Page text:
CIC - "Electrophysiological recordings of the H+/ Cl- exchanger Ec-ClC on the SURFE2R N1"

Icon N1   SURFE2R N1 application note:   logo pdf   (0.3 MB)
Samples kindly provided by Dr. Merritt Maduke, Stanford University, USA 


ClCs are a family of chloride ion channels and transporters with important physiological roles including regulation of the membrane potential, transepithelial salt transport and ion homeostasis1,2. To date, 9 members of the ClC family have been identified in mammals1,2, the first 4 (ClC-1, ClC-2, ClC-Ka, and ClC-Kb) are located on the plasma membrane where they act as chloride ion channels whereas the remaining 5 are located in intracellular organelles (ClC-3-7) and are chloride-proton exchangers1-3. These transporters are important for endosome, lysosome and synaptic vesicle acidification1,2, and mutations in, e.g. ClC-5 underlie the rare chronic kidney disorder, Dent’s Disease, and mutations in ClC-7 underlie osteopetrosis 2,4, a rare inherited bone hardening disorder. Given their ubiquitous expression and importance in physiological processes, they are important potential drug targets.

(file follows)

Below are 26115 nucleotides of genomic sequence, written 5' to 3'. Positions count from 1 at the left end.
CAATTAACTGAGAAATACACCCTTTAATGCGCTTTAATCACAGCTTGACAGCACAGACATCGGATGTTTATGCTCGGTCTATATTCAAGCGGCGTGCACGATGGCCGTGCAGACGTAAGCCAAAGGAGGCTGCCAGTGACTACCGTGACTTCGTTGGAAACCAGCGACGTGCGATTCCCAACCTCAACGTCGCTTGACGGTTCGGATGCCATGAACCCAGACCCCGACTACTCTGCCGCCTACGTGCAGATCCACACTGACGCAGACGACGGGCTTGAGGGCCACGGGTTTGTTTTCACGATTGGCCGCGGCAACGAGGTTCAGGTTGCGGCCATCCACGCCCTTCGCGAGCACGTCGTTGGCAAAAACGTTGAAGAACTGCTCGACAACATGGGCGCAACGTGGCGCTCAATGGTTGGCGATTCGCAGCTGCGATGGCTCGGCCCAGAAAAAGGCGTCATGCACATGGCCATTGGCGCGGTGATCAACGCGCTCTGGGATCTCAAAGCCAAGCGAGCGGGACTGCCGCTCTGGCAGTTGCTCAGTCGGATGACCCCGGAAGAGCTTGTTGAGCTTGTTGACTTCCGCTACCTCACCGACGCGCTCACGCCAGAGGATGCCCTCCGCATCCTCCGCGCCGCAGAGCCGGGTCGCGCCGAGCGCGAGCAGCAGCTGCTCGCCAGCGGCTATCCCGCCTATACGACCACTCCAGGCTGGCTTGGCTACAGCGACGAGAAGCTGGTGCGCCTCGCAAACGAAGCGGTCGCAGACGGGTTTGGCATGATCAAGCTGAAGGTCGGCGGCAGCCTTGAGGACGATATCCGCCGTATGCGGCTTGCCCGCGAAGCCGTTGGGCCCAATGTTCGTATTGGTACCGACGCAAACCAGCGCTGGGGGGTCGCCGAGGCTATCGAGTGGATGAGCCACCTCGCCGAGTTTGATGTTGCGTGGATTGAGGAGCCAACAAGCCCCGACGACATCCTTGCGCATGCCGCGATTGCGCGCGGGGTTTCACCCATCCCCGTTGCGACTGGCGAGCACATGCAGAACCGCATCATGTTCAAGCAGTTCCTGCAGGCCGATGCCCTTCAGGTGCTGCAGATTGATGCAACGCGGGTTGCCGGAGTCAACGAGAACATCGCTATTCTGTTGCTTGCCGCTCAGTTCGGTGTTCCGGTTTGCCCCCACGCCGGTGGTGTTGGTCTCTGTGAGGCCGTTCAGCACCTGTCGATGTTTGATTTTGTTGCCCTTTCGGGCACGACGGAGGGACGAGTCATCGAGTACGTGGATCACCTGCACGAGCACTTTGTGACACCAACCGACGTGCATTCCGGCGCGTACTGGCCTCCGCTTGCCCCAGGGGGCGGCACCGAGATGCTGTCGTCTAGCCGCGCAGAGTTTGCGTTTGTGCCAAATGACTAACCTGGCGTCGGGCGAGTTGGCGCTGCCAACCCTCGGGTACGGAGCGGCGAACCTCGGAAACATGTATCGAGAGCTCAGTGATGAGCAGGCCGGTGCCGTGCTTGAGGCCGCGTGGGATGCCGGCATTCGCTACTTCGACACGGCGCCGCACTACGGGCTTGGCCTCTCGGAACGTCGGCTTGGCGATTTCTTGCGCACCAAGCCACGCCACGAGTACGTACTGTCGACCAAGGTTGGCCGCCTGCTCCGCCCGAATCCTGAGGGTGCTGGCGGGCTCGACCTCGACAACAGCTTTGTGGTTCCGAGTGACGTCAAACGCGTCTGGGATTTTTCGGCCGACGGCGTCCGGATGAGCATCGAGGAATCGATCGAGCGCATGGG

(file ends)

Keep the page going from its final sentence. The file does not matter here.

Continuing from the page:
ClC from Escherichia coli (Ec-ClC or ClC-ec1) is closely ClC from Escherichia coli (Ec-ClC or ClC-ec1) is closely related to its mammalian counterparts and is a Cl-/H+ exchanger3,5. It transports 2 Cl- into the cell, coupled to the efflux of 1 H+3,5. Therefore Ec-ClC is an electrogenic transporter, generating a net charge flow. In E. coli, the Ec-ClC mediates acid resistance of enteric bacteria by promoting H+ extrusion1,5,6. Here we present Ec-ClC activity measurements on the SURFE2R N1 instrument using proteoliposomes reconstituted with purified Ec-ClC at different lipid-to-protein ratios.


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